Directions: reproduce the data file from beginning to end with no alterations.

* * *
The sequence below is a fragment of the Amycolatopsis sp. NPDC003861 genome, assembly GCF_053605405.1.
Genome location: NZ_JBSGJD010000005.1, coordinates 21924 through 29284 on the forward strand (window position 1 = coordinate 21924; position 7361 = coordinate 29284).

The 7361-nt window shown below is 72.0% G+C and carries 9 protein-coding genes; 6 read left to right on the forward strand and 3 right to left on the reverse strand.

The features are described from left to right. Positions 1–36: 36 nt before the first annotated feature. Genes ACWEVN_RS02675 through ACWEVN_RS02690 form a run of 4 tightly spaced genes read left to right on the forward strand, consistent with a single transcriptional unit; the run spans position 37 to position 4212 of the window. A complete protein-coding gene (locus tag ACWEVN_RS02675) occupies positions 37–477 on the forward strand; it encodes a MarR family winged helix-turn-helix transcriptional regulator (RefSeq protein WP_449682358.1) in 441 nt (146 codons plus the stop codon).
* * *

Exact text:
The sequence below is a fragment of the Amycolatopsis sp. NPDC003861 genome, assembly GCF_053605405.1.
Genome location: NZ_JBSGJD010000005.1, coordinates 21924 through 29284 on the forward strand (window position 1 = coordinate 21924; position 7361 = coordinate 29284).

The 7361-nt window shown below is 72.0% G+C and carries 9 protein-coding genes; 6 read left to right on the forward strand and 3 right to left on the reverse strand.

The features are described from left to right. Positions 1–36: 36 nt before the first annotated feature. Genes ACWEVN_RS02675 through ACWEVN_RS02690 form a run of 4 tightly spaced genes read left to right on the forward strand, consistent with a single transcriptional unit; the run spans position 37 to position 4212 of the window. A complete protein-coding gene (locus tag ACWEVN_RS02675) occupies positions 37–477 on the forward strand; it encodes a MarR family winged helix-turn-helix transcriptional regulator (RefSeq protein WP_449682358.1) in 441 nt (146 codons plus the stop codon).